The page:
Cobie rose and said, âI'm for the backstairs, then. Goodnight, Miss Marie. You made a good artist's model. Here's your reward for thatâfor keeping quietâand for helping me.'
She took the money he offered her, her face lighting up for a momentâand then she shrugged her shoulders at him and turned away, before making herself ready to go downstairs again. The odd little interlude was over.
Cobie found the backstairs at the end of a corridor. He had replaced his cloakâthen remembered that he had left his hat and scarf with the dragon in the entrance hall. No matter, he had others, and he did not particularly wish to return to claim them.
Running lightly down the uncarpeted stairs, he found himself in another world, where soft luxury did not exist, where the light flared from unshielded gas jets, and where the floor of the corridor which led to the back door and to
the Haymarket was bare boards, no rugs or mats to soften it.
At the bottom of the staircase was the small hall, from which another set of stairs roseâMarie had directed him correctly. A large free-standing mahogany wardrobe stood beside the back door, which was tightly shut. Cobie had just wrestled it open when he heard rapid footsteps running down the stairs.
He turned at the sound, to be struck amidships by a small body. High above them he could hear male voices, shouting in anger, and then footsteps thundering down.
The owner of the body was a little girl, no older than ten by the look of her. Scarlet in the face, she was panting hard. When she saw Cobie, looking like a golden angel sent to rescue her, she fell on her knees before him, to clasp his, wailing, âOh, Gawd, mister. Save me. I don't want to be hurt like poor Clara was. Don't let him have me.'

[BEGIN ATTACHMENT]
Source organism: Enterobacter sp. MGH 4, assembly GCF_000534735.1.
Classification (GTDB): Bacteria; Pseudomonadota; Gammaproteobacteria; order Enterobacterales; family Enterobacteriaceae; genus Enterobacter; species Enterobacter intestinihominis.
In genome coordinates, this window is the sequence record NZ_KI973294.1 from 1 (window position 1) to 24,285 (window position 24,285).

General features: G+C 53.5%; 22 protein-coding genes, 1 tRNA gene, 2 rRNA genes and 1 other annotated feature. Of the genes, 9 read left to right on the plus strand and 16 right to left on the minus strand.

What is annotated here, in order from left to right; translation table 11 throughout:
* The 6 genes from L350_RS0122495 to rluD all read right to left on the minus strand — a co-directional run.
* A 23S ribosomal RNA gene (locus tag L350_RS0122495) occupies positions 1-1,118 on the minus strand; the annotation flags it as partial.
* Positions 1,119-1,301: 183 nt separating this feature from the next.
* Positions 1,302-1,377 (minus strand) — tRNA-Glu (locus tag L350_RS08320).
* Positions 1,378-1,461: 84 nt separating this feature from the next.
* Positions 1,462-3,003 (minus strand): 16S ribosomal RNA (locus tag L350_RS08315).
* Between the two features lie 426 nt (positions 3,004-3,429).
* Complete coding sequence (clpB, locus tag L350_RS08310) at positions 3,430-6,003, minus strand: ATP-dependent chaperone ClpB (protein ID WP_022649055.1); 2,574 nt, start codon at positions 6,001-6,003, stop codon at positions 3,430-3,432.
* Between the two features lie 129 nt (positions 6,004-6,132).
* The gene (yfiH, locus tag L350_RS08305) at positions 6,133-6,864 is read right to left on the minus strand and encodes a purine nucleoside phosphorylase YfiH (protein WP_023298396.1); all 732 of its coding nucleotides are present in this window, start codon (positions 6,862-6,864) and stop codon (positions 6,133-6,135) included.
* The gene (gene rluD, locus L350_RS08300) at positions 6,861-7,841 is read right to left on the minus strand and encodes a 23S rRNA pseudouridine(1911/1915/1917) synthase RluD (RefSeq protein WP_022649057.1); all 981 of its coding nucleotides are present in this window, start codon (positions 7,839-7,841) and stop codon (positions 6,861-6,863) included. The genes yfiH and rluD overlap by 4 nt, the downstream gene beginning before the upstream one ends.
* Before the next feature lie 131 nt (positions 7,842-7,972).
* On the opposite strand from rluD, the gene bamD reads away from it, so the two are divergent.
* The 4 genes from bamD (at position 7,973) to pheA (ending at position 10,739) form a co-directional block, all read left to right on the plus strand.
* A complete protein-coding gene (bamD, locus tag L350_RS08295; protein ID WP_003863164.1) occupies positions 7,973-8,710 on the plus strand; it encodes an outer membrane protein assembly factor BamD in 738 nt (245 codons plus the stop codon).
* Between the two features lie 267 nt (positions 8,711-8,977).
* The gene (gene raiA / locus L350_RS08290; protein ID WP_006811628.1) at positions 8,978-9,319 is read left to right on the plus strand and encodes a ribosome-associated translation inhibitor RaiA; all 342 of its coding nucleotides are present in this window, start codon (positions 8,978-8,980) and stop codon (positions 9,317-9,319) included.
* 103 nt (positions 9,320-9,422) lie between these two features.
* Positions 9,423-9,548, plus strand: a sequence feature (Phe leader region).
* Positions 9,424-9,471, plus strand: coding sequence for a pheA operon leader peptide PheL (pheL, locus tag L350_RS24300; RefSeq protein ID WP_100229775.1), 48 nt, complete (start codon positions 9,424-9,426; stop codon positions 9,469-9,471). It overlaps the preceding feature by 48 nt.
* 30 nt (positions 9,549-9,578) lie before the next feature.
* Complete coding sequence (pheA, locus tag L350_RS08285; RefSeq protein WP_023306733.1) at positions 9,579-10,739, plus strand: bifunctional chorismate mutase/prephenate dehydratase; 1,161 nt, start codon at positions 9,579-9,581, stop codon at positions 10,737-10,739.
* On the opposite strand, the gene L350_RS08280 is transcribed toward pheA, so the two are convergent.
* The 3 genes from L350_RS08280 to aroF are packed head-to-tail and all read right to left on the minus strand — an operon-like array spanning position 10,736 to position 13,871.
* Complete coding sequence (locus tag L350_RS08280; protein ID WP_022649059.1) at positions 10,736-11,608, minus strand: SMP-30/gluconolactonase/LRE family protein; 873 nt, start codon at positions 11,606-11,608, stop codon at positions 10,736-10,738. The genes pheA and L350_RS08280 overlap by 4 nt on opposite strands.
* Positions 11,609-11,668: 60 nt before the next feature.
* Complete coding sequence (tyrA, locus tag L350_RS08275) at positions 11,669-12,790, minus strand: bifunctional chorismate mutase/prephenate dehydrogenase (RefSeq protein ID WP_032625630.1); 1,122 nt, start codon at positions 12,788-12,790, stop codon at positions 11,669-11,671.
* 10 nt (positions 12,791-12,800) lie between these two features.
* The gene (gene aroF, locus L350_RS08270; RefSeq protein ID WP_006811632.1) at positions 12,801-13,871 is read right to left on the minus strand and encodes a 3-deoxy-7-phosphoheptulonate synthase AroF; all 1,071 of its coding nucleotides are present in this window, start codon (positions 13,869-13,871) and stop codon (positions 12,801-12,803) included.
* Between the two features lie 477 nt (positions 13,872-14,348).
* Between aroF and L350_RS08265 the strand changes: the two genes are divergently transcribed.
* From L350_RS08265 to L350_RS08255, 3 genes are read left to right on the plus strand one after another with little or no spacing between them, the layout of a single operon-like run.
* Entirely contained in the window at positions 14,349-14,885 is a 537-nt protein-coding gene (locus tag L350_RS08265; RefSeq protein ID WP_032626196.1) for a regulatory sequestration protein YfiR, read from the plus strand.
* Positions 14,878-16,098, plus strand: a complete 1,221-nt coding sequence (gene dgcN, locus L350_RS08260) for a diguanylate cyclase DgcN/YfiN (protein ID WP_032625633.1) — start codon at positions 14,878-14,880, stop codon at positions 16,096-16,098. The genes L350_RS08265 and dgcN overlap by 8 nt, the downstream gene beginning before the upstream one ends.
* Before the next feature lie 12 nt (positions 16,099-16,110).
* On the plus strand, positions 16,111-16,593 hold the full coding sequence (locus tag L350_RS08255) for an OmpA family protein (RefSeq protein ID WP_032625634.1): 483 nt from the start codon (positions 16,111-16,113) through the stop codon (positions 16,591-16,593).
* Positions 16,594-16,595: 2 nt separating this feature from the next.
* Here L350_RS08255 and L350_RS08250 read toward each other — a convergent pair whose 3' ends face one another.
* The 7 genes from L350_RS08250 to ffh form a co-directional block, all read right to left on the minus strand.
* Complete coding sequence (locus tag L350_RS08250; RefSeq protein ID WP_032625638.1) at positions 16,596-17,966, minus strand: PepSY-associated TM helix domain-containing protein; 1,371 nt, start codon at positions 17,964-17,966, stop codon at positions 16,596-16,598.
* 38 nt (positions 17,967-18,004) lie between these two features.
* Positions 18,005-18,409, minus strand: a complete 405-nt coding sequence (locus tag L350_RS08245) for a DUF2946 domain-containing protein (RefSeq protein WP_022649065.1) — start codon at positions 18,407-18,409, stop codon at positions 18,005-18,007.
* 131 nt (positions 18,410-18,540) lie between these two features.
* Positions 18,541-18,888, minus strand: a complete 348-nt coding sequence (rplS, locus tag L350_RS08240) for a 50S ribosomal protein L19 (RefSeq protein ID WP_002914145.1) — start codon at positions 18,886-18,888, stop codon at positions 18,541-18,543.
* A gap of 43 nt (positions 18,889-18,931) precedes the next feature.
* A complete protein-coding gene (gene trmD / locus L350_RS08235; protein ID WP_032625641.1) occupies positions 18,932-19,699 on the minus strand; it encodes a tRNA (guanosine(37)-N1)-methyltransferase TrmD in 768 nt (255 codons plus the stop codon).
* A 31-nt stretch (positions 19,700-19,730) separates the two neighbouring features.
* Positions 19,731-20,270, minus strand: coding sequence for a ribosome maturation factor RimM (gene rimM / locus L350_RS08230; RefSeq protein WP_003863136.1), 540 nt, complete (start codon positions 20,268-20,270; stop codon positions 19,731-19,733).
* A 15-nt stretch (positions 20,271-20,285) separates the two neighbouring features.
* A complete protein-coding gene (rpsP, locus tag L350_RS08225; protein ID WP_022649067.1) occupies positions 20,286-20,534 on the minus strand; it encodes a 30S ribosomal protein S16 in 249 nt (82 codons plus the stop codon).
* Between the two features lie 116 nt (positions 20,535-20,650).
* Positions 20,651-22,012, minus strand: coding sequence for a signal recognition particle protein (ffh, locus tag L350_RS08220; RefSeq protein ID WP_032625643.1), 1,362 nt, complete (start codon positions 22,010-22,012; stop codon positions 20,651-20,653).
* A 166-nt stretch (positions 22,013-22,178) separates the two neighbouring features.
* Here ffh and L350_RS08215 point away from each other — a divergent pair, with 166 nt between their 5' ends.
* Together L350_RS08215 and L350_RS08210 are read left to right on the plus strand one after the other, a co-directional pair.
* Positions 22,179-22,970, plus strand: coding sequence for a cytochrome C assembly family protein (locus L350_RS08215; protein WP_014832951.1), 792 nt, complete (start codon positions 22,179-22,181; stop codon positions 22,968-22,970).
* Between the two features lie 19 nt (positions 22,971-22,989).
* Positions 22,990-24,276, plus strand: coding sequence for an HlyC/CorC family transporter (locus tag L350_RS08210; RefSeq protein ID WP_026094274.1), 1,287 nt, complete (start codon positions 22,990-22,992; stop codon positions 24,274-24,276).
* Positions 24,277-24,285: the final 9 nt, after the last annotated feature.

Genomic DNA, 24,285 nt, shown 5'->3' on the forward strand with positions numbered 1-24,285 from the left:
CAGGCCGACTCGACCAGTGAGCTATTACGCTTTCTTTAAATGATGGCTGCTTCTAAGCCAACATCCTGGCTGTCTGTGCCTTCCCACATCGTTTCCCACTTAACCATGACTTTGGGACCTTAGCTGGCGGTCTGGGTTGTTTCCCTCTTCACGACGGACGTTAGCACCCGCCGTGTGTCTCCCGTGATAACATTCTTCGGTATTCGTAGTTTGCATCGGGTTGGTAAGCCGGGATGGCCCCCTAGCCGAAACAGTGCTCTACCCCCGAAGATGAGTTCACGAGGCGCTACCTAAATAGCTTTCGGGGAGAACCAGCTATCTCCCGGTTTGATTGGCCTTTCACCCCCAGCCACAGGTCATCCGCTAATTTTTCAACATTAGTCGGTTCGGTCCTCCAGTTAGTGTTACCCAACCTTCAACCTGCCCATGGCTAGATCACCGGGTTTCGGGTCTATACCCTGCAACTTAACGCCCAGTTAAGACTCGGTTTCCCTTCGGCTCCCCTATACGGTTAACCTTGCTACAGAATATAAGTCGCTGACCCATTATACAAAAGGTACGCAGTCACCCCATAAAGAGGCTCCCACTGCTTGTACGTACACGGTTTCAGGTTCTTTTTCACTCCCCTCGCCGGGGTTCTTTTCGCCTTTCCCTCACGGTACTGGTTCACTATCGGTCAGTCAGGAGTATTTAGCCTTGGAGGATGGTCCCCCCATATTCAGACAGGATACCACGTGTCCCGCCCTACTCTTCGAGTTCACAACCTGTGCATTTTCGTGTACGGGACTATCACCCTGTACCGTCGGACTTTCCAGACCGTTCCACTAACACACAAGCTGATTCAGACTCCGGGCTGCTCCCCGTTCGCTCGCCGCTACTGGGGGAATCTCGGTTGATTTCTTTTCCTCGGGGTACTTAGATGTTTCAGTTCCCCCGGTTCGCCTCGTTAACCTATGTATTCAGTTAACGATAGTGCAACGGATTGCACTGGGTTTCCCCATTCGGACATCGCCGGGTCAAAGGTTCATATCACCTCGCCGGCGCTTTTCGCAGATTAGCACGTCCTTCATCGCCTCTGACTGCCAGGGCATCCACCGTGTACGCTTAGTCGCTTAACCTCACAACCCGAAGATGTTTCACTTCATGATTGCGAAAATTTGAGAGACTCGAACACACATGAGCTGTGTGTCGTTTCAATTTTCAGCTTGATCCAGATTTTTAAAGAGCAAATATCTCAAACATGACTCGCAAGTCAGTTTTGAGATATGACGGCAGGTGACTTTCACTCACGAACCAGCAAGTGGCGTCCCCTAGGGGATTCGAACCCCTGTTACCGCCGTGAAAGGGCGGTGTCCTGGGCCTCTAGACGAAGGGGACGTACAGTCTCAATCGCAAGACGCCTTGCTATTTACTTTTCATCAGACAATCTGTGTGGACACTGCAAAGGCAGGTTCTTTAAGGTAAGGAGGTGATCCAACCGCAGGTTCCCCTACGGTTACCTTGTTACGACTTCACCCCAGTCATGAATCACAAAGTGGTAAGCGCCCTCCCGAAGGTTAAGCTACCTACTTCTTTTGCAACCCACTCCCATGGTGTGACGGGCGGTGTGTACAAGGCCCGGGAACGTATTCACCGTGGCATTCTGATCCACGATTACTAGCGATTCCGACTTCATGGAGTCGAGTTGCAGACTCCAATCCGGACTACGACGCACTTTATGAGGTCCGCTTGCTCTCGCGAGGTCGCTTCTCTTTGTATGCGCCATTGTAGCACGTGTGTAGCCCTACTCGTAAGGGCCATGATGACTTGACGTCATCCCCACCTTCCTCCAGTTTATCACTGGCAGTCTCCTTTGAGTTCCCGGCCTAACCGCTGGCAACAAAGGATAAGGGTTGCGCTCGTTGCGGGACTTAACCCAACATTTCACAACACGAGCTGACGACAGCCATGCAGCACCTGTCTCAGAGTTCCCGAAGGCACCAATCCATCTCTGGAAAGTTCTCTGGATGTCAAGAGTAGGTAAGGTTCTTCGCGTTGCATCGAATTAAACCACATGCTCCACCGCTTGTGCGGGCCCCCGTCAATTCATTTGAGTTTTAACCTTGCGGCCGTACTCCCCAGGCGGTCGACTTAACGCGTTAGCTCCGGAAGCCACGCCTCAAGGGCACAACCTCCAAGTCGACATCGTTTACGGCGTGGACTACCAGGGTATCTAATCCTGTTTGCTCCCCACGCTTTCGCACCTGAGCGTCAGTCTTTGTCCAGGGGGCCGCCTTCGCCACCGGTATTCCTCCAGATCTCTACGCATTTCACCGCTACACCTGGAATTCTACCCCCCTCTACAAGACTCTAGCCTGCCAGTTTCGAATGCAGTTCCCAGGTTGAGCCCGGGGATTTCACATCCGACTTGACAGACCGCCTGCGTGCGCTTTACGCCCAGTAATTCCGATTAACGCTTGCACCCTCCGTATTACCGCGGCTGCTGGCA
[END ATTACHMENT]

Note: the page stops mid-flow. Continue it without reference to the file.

Her face was filthy, and streaked with tears. Her dress, a garish pink thing, trimmed with silver tinsel, like a circus performer's tutu, had been ripped from the neck to the waist. The marks of a man's fingers were plain upon her throat and thin shoulders.
Inside Cobie something shrieked incontinent. The red rage with which he had lived since childhood was on him. It came unbidden when he was faced with cruelty or injustice, particularly to the helpless. In it he could kill; to control it took all the strength of his iron will. Its passing left him feeling empty and ill.
He controlled it now with difficulty even though his face remained impassive. The child heard the footsteps, shrieked, âOh, Gawd, he'll catch me for sure. Oh, mister, don't let him hurt me. Please, don't let him.'
As was usual when he was in a tight corner Cobie acted
with lightning speed. He picked up the child, hissed at her, âNot a sound, mind,' and, whirling around, he half-threw her onto the flat top of the wardrobe, where she lay concealed by its elaborate wooden and gilt rail. That done, he leaned against the wall, blinking owlishly at the world as though he had drunk too much of Madame's indifferent champagne, and spent himself too much with Marie.
By now the owner of the footsteps, a hard-faced man in workman's clothingâone of Madame's bouncers, no doubtâhad arrived in the small hall, to stare at all that was to be seen. A half-cut toff and no girl-child in sight.
âHave you seen a little girl running away from here? Which way did she goâ¦sir?'
This last came out in belated recognition of Cobie's undoubted wealth and superior station.
Cobie decided to be more owlish than ever. âA smallâ¦girl,' he enunciated with great difficulty. âWhatâ¦? Whatâ¦?' He had no time to finish the sentence before another actor arrived on the scene.
âYou're taking a devilish long time to catch the little bitch up, Hoskyns,' exclaimed a voice which Cobie immediately recognised. âDamme, she nearly bit my finger off.'
It was Sir Ratcliffe Heneage, in a state which might have surprised those who only knew him in the salons of Mayfair. He was barefooted and wearing trousers and a shirt open to the waist. Unbuttoned, was perhaps the best description of him, Cobie thought. He decided to run a little interference.
âOh, Sir Ratcliffe, there y'are. Wondered where you'd got to.' His hiccup at the end of this was particularly artistic.
âDamn that, man,' exclaimed Sir Ratcliffe, âDid anyone leave while you were here?'
Cobie swayed, thought for a moment, leaned forward and grabbed Sir Ratcliffe by the collar of his shirt, stifling the desire to strangle the beast before him. He had no doubts at all about what had been going on in one of Madame's discreet attic rooms, and wondered how much the bankrupt swine before him had paid for the use of the girl-child cowering on top of the wardrobe above the three of them.